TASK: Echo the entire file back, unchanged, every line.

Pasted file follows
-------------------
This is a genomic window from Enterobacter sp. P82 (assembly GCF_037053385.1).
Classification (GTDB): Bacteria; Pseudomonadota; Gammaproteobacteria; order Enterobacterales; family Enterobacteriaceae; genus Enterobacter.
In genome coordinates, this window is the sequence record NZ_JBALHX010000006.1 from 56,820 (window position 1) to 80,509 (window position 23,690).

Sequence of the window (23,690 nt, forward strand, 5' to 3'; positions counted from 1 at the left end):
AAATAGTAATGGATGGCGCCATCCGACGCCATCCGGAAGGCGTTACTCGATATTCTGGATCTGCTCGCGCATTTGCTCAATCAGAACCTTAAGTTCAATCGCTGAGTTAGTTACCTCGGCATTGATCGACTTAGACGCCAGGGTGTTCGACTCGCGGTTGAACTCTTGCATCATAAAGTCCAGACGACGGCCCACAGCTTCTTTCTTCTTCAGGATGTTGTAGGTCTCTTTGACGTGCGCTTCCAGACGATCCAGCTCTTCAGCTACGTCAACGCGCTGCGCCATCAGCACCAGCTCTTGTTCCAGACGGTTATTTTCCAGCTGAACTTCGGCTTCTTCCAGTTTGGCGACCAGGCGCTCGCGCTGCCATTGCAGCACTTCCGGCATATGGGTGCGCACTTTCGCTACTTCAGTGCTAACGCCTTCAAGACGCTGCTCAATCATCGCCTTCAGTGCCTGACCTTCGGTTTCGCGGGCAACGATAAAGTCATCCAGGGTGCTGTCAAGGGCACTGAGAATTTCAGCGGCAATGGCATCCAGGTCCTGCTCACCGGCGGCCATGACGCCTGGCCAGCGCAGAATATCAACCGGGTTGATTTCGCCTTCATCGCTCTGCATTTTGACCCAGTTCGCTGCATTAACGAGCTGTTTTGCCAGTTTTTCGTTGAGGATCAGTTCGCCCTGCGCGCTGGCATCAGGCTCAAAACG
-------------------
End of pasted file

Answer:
This is a genomic window from Enterobacter sp. P82 (assembly GCF_037053385.1).
Classification (GTDB): Bacteria; Pseudomonadota; Gammaproteobacteria; order Enterobacterales; family Enterobacteriaceae; genus Enterobacter.
In genome coordinates, this window is the sequence record NZ_JBALHX010000006.1 from 56,820 (window position 1) to 80,509 (window position 23,690).

Sequence of the window (23,690 nt, forward strand, 5' to 3'; positions counted from 1 at the left end):
AAATAGTAATGGATGGCGCCATCCGACGCCATCCGGAAGGCGTTACTCGATATTCTGGATCTGCTCGCGCATTTGCTCAATCAGAACCTTAAGTTCAATCGCTGAGTTAGTTACCTCGGCATTGATCGACTTAGACGCCAGGGTGTTCGACTCGCGGTTGAACTCTTGCATCATAAAGTCCAGACGACGGCCCACAGCTTCTTTCTTCTTCAGGATGTTGTAGGTCTCTTTGACGTGCGCTTCCAGACGATCCAGCTCTTCAGCTACGTCAACGCGCTGCGCCATCAGCACCAGCTCTTGTTCCAGACGGTTATTTTCCAGCTGAACTTCGGCTTCTTCCAGTTTGGCGACCAGGCGCTCGCGCTGCCATTGCAGCACTTCCGGCATATGGGTGCGCACTTTCGCTACTTCAGTGCTAACGCCTTCAAGACGCTGCTCAATCATCGCCTTCAGTGCCTGACCTTCGGTTTCGCGGGCAACGATAAAGTCATCCAGGGTGCTGTCAAGGGCACTGAGAATTTCAGCGGCAATGGCATCCAGGTCCTGCTCACCGGCGGCCATGACGCCTGGCCAGCGCAGAATATCAACCGGGTTGATTTCGCCTTCATCGCTCTGCATTTTGACCCAGTTCGCTGCATTAACGAGCTGTTTTGCCAGTTTTTCGTTGAGGATCAGTTCGCCCTGCGCGCTGGCATCAGGCTCAAAACG